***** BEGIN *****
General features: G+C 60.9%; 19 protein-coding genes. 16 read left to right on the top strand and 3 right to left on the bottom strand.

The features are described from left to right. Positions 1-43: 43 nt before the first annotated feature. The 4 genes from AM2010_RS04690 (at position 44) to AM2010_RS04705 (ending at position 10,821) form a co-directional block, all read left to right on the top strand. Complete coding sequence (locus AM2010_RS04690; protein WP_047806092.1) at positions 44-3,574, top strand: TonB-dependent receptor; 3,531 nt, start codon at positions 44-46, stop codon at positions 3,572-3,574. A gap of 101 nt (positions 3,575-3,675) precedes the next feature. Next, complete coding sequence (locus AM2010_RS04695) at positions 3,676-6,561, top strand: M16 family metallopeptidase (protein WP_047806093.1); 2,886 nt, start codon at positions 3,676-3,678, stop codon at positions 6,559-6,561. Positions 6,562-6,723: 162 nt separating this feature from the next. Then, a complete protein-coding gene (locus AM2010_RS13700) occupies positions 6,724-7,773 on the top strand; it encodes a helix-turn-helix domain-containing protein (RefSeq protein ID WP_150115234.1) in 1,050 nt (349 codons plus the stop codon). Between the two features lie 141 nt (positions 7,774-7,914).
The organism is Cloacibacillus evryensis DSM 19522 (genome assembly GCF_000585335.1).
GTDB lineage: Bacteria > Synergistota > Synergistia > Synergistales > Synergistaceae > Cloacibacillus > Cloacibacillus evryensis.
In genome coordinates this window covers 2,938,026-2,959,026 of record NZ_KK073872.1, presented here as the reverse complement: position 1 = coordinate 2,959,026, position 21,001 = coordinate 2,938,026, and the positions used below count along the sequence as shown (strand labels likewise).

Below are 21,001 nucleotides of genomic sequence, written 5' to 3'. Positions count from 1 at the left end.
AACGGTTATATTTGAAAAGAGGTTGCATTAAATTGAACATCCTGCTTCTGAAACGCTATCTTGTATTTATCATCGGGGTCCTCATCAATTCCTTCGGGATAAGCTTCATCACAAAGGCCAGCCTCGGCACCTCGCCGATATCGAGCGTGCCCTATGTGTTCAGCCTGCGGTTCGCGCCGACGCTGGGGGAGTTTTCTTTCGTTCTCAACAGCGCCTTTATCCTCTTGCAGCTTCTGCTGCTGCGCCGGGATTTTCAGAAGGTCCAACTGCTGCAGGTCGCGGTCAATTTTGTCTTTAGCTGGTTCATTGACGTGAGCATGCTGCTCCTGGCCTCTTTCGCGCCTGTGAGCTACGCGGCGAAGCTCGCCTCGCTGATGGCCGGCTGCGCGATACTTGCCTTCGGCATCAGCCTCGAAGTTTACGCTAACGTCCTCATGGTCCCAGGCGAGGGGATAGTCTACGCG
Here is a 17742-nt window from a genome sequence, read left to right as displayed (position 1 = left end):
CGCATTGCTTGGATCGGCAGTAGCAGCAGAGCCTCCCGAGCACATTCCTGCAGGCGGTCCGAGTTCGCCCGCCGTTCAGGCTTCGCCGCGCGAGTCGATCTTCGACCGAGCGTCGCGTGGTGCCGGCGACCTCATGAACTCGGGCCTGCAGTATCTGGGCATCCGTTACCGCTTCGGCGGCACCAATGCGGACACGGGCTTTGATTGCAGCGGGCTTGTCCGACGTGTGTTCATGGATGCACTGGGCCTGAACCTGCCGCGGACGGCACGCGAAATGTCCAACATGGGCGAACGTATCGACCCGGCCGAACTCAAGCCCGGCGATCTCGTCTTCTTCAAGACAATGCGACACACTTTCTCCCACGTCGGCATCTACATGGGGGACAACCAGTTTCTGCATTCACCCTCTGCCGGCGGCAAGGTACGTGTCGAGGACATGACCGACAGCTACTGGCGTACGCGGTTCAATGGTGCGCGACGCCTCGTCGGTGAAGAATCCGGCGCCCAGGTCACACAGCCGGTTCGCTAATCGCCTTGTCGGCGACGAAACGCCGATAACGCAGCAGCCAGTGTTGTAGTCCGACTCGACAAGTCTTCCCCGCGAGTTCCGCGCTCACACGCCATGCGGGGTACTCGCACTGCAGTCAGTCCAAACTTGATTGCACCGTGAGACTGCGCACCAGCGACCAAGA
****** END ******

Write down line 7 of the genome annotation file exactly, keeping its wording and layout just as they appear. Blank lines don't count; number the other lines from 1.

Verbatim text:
AACGGTTATATTTGAAAAGAGGTTGCATTAAATTGAACATCCTGCTTCTGAAACGCTATCTTGTATTTATCATCGGGGTCCTCATCAATTCCTTCGGGATAAGCTTCATCACAAAGGCCAGCCTCGGCACCTCGCCGATATCGAGCGTGCCCTATGTGTTCAGCCTGCGGTTCGCGCCGACGCTGGGGGAGTTTTCTTTCGTTCTCAACAGCGCCTTTATCCTCTTGCAGCTTCTGCTGCTGCGCCGGGATTTTCAGAAGGTCCAACTGCTGCAGGTCGCGGTCAATTTTGTCTTTAGCTGGTTCATTGACGTGAGCATGCTGCTCCTGGCCTCTTTCGCGCCTGTGAGCTACGCGGCGAAGCTCGCCTCGCTGATGGCCGGCTGCGCGATACTTGCCTTCGGCATCAGCCTCGAAGTTTACGCTAACGTCCTCATGGTCCCAGGCGAGGGGATAGTCTACGCG